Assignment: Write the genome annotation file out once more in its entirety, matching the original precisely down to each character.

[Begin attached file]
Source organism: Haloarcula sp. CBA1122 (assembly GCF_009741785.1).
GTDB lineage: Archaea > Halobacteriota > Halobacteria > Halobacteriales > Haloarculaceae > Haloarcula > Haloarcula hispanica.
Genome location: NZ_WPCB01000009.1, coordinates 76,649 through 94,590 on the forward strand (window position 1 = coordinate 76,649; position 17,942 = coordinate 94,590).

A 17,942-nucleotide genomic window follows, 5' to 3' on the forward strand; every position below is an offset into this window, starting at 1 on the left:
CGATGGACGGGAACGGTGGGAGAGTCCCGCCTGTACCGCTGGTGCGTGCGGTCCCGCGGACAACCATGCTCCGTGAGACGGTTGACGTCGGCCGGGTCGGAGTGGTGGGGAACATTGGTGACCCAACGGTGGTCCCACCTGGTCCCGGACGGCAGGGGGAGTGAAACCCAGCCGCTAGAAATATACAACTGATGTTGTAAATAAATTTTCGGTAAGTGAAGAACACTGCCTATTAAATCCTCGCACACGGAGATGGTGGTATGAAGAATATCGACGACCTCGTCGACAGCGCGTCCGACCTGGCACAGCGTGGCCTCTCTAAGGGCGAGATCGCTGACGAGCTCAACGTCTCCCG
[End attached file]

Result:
Source organism: Haloarcula sp. CBA1122 (assembly GCF_009741785.1).
GTDB lineage: Archaea > Halobacteriota > Halobacteria > Halobacteriales > Haloarculaceae > Haloarcula > Haloarcula hispanica.
Genome location: NZ_WPCB01000009.1, coordinates 76,649 through 94,590 on the forward strand (window position 1 = coordinate 76,649; position 17,942 = coordinate 94,590).

A 17,942-nucleotide genomic window follows, 5' to 3' on the forward strand; every position below is an offset into this window, starting at 1 on the left:
CGATGGACGGGAACGGTGGGAGAGTCCCGCCTGTACCGCTGGTGCGTGCGGTCCCGCGGACAACCATGCTCCGTGAGACGGTTGACGTCGGCCGGGTCGGAGTGGTGGGGAACATTGGTGACCCAACGGTGGTCCCACCTGGTCCCGGACGGCAGGGGGAGTGAAACCCAGCCGCTAGAAATATACAACTGATGTTGTAAATAAATTTTCGGTAAGTGAAGAACACTGCCTATTAAATCCTCGCACACGGAGATGGTGGTATGAAGAATATCGACGACCTCGTCGACAGCGCGTCCGACCTGGCACAGCGTGGCCTCTCTAAGGGCGAGATCGCTGACGAGCTCAACGTCTCCCG